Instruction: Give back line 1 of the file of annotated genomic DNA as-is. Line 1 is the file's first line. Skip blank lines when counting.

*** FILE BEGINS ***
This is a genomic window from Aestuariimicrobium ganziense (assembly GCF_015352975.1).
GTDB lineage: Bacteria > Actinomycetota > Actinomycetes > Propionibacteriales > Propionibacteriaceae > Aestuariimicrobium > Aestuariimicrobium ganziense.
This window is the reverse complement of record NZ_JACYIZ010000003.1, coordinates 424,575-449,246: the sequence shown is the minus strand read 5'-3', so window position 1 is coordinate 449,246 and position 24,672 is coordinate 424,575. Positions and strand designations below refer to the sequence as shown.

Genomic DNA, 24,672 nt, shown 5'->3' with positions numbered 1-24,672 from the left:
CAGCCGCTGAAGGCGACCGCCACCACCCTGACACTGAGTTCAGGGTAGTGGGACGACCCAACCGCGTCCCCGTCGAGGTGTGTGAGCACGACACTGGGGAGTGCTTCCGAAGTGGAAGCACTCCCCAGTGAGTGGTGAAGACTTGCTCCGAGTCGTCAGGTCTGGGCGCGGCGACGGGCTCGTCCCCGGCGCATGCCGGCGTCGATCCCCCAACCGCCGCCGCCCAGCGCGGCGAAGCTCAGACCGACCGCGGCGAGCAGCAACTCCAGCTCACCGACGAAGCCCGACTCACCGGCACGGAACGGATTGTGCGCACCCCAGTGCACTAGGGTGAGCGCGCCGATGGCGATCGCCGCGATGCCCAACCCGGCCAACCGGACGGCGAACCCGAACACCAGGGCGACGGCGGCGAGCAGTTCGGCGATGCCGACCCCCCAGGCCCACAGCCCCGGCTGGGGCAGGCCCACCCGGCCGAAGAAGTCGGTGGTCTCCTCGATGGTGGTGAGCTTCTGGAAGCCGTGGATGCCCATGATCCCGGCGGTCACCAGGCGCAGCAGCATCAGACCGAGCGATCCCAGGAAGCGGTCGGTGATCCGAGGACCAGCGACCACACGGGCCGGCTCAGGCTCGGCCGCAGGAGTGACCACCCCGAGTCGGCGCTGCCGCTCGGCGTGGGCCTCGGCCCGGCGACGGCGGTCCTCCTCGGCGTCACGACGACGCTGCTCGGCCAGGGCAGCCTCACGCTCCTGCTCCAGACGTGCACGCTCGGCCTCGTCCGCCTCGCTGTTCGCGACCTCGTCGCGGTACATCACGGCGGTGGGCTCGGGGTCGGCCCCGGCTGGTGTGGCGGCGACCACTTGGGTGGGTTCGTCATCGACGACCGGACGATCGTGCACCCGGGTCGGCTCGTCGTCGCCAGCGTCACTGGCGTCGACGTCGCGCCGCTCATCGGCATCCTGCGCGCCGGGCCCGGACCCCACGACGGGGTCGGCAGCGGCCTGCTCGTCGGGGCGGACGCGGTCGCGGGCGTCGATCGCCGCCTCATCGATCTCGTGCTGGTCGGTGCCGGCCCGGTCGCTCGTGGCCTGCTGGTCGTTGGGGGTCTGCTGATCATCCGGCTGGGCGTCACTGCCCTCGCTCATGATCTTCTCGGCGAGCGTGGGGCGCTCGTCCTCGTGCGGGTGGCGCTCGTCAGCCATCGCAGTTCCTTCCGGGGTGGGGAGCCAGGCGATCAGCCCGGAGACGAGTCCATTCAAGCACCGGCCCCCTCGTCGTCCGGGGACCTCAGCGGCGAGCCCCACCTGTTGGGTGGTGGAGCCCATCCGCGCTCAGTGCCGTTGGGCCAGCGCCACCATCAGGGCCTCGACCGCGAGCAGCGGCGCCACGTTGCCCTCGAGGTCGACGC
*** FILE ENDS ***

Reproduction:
This is a genomic window from Aestuariimicrobium ganziense (assembly GCF_015352975.1).